I’ve got a lovely new book to tell you about. The War that Saved My Life by Kimberly Brubaker Bradley has quickly become one of my favourite MG titles, and from the first page, I think you’ll understand why. It’s the story of Ada and Jamie, two children living in London at the outbreak of the Second World War. They’re not orphans, but they may as well be for the way their mom treats them. Right off the bat, we find out that Ada has a club foot, so she’s not allowed to go outside lest she cause her mother shame. Ada spends her days watching her brother go off to school because, according to their mom, “he ain’t a cripple like you” (1). Her whole life, Ada has stayed indoors, learned to “walk” using her hands, taken care of Jamie, and been more of a servant than a child to her mom. When the London government starts sending children to the countryside to keep them away from potential bombings, it begins a new chapter in Ada’s life, one in which she learns that not all adults hit children when they’re upset, having been born with a physical deformity is not the person’s fault, and people’s real families are not always the ones they’re born into, but the people whom they choose to let in.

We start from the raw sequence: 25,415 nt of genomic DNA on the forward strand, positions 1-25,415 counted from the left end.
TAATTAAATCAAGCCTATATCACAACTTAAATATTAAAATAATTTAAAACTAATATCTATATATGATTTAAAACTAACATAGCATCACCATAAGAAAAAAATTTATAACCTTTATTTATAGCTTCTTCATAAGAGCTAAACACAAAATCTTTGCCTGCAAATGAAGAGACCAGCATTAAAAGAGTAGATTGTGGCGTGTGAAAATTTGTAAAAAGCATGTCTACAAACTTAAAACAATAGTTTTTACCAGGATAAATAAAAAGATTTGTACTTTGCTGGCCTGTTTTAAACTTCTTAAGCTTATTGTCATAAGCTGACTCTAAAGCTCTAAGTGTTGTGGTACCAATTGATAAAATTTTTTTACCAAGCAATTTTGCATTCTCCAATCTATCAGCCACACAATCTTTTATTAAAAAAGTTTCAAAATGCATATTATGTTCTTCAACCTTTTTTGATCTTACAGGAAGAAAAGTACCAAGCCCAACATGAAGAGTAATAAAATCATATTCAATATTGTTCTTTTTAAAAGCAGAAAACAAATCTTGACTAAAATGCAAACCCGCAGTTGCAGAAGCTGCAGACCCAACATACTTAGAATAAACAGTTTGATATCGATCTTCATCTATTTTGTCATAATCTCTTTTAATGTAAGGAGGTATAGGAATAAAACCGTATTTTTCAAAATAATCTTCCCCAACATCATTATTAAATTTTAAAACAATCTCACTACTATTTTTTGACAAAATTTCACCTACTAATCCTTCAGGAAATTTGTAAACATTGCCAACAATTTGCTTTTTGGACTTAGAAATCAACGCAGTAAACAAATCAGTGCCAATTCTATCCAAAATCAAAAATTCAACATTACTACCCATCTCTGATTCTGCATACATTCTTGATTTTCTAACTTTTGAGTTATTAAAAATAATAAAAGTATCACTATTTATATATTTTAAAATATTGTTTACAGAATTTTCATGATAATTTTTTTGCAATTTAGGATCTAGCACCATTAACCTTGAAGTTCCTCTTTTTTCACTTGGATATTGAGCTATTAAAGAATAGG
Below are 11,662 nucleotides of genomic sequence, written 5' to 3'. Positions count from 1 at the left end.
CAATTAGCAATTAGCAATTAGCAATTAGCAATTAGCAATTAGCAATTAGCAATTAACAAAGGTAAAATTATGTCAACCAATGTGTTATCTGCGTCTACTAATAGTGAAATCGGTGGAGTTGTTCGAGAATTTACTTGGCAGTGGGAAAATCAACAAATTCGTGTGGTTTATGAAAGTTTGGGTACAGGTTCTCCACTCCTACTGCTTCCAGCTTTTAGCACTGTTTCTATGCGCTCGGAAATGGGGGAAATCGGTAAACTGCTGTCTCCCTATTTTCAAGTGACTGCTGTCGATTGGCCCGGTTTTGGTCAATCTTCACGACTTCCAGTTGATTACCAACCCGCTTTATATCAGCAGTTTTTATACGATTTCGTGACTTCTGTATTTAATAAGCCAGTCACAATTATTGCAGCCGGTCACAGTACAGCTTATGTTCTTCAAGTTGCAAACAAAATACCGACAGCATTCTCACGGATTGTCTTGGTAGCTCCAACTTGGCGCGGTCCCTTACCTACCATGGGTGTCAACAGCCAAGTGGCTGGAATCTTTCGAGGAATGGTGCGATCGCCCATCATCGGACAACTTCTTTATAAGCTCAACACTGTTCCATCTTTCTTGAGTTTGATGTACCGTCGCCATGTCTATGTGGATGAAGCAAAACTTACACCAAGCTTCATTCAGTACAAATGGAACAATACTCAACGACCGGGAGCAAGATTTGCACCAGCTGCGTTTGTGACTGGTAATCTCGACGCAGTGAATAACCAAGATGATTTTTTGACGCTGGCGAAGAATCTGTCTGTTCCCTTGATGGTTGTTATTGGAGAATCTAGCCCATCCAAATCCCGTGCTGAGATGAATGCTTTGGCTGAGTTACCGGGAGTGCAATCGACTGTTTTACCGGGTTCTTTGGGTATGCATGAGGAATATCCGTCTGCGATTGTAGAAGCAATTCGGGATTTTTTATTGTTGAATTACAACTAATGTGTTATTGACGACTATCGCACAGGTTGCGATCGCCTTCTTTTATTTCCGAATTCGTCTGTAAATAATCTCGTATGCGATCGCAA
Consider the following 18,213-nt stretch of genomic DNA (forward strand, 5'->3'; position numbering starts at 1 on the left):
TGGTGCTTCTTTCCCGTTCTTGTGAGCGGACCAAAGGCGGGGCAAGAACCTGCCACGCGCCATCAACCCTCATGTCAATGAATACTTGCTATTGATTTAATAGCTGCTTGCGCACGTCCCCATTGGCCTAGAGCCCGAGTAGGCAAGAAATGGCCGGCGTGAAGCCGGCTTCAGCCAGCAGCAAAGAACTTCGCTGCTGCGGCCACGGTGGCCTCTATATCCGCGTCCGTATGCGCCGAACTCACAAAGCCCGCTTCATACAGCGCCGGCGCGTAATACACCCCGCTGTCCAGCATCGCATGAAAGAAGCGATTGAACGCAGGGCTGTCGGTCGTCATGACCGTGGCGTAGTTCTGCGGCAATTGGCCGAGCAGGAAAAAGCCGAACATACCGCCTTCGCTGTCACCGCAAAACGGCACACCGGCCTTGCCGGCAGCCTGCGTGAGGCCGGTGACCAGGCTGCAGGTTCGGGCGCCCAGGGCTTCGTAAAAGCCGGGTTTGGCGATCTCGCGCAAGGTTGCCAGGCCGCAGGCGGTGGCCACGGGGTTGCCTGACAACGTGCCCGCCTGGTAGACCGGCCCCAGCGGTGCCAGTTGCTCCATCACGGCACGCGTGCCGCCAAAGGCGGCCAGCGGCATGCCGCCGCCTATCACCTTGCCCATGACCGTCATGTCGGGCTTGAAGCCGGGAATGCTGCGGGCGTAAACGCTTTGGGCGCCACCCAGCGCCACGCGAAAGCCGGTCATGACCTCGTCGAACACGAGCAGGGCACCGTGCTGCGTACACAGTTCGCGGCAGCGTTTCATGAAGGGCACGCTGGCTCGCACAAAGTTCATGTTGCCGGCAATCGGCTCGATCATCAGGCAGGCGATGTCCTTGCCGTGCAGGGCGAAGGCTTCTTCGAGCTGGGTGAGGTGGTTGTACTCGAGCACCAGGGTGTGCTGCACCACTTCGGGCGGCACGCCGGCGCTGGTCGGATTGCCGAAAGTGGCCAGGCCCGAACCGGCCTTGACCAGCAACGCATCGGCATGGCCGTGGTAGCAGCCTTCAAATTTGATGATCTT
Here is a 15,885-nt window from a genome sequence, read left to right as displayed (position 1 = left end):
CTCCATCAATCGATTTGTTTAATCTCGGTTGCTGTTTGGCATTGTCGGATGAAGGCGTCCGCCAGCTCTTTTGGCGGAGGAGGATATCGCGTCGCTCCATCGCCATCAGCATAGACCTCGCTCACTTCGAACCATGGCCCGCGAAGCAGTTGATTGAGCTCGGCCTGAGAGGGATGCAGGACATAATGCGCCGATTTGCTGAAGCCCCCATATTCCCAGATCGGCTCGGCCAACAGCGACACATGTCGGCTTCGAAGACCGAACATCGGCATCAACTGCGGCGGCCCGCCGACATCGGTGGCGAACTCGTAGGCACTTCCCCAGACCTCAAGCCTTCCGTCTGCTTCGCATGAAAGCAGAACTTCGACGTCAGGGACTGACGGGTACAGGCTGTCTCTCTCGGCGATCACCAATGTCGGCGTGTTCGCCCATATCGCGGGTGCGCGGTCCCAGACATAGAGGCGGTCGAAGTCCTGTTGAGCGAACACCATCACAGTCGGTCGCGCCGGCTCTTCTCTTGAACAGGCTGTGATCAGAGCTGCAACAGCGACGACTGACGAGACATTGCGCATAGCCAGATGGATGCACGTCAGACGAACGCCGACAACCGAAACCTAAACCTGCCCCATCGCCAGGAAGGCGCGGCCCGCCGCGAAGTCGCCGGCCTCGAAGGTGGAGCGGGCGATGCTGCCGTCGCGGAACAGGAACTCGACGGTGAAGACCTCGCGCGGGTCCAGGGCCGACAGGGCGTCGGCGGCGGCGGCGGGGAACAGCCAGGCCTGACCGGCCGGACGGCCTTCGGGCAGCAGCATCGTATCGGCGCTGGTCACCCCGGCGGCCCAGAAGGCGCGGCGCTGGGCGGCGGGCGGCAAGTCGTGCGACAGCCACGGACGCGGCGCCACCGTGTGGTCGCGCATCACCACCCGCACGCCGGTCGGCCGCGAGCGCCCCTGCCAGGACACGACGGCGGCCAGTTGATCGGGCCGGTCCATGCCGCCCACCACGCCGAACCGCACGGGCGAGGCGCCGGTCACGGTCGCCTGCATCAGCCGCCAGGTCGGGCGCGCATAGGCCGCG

Ada is a wonderfully sweet heroine, full of the spunk I expect from young and strong female characters. She’s protective of and fiercely loyal to her brother. She’s open to new adventures and seeing the best in others, but she’s also vigilant and aware of other people’s capacity to hurt. She’s also got razor-sharp with, which I not-so-secretly admire!

I’m so thankful this book came into my radar and I had the chance to read it, and now that I think about it, part of the reason it really resonated with me is that Ada’s spirit bears more than a striking resemblance to that of another favourite heroine of mine – Anne-with-an-E!

Be on the lookout for this title to appear on our library shelves soon, and let me know if you love Ada as much as I do!


5 Squinkles 

Kimberly Brubaker Bradley’s Online Corners
Website | Twitter | Goodreads | Chapters


Thank you, Penguin Canada, for sending me a copy of The War that Saved My Life.  All opinions and suggestions expressed herein are entirely my own; I received no compensation for them.